Unchartered 3: Drake’s Deception
Price: About £15
Er, yes, I did say Arkham Asylum next, didn’t I? Well, I am more than halfway through that. But then I got to remembering that I played Unchartered 2 over Christmas last year, so for nostalgia’s sake, I popped this in the PS3. And promptly finished it about three days later.
Nate Drake’s third adventure boasts all the same perks as the previous two – great characters, cinematic set pieces, a winning combination of puzzle solving, stealth and blowing the hell out of people with rocket launchers. While realism was stretched in this one to brand new breaking points, it did so with a great deal of charm and charisma.
The story starts in London (you Americans love a sinister British accented bad guy) or at least a vision of London populated entirely with grimy bars and Jason Statham look-alikes. There is brawling and smashing heads into toilets, and a great deal of ‘grabbing things from the environment to smash over peoples’ heads.’ Thus begins the adventure to prevent said British bad guys from acquiring an ancient artefact of untold power.
While the gameplay is almost identical, the characters now familiar faces and the continent hoping escapades expected, Unchartered 3 does manage to keep the franchise fresh. There are some intriguing sequences that reveal more of the central relationship between Nate and his mentor Sully. Seeing Nate as a young boy, and a few suggestions implied by the bad guys give us telling insight into our heroic lead and the past that we know very little about. There are also some pretty great mind bending sequences as Nate succumbs to the mind altering effects of a drug the bad guys use.
Best set pieces include an utterly ridiculous, but spectacular fight on board a plummeting aircraft and the following escape from seemingly inevitable doom, a nausea inducing sequence on board a boat in rough seas and of course the final location – a secret city in the desert.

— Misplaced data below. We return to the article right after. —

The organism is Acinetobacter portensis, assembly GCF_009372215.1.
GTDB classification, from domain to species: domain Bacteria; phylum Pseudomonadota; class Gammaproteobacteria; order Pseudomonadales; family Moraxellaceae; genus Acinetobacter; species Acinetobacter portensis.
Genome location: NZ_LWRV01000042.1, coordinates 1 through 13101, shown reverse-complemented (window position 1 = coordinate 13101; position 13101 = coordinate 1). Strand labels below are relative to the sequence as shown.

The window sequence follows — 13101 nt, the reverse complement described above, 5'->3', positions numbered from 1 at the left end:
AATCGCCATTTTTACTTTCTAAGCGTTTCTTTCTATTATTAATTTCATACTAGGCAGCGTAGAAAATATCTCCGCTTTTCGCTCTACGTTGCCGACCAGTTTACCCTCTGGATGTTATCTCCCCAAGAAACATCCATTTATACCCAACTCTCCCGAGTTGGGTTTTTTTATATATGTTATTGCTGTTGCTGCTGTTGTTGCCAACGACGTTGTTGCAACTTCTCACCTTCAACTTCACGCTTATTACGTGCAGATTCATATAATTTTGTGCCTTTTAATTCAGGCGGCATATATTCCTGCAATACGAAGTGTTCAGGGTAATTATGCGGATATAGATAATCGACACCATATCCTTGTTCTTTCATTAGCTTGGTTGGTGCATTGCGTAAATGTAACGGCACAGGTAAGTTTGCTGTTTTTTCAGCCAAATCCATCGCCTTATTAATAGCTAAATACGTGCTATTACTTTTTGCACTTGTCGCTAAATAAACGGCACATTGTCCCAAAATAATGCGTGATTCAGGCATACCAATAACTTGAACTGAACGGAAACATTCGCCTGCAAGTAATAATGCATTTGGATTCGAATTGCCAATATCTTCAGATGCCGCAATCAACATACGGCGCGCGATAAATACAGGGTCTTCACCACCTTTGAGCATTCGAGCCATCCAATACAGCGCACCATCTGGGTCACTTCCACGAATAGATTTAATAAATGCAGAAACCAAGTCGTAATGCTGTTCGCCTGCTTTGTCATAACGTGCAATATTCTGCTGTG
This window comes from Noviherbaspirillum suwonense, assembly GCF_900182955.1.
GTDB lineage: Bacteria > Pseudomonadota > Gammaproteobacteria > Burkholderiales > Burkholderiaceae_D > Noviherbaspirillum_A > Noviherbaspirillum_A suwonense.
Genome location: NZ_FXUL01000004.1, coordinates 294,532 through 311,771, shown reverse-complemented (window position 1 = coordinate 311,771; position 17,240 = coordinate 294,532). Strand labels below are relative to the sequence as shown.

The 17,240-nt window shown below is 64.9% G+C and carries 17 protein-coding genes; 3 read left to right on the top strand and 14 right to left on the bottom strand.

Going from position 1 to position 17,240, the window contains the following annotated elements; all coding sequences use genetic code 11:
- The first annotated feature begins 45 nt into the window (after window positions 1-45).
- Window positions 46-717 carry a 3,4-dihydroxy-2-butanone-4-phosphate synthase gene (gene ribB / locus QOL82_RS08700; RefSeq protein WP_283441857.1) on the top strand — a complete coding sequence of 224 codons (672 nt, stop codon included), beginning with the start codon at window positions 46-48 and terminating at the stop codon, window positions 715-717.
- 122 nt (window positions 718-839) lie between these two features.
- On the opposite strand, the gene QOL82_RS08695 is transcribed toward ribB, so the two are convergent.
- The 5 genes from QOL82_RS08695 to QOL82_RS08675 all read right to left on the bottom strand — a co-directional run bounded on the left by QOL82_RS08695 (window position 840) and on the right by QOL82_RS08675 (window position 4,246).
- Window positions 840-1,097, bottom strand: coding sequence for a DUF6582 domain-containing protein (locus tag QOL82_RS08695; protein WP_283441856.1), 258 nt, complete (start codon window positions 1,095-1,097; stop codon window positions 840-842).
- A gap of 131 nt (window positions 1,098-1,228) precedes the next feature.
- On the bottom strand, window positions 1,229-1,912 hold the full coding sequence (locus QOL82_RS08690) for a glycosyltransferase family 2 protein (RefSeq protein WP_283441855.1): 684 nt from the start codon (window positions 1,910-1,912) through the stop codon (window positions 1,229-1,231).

Downsides include some pretty impossible sections where pressing a button at exactly the right moment was the only way to escape an untimely (and repetitive) demise. The game does tend to throw you a lot of checkpoints in these sequences though, so each bit of progress you make is at least saved. The controls in general did seem a bit shaky at times. Trying to climb out of a collapsing building is rather difficult when you’re trying to jump over a stair banister and can only manage to repeatedly jump in the air as if trying to grab a higher ledge. And there was Nate’s habit of throwing back grenades into the cover you are standing next to, resulting in them blowing up right next to you… That got me a few times before I gave up on the ‘throw back grenades’ mechanic.
But overall this is a great game for fans of the franchise like me. The puzzles are hard enough to be satisfying, but not rage inducing, while the shootouts don’t drag on too long, but do provide plenty of opportunity to cause creative mayhem. If you enjoyed Unchartered 1+2 you’ll definitely get a kick out of this one.
Up Next: Batman Arkham Asylum (really this time)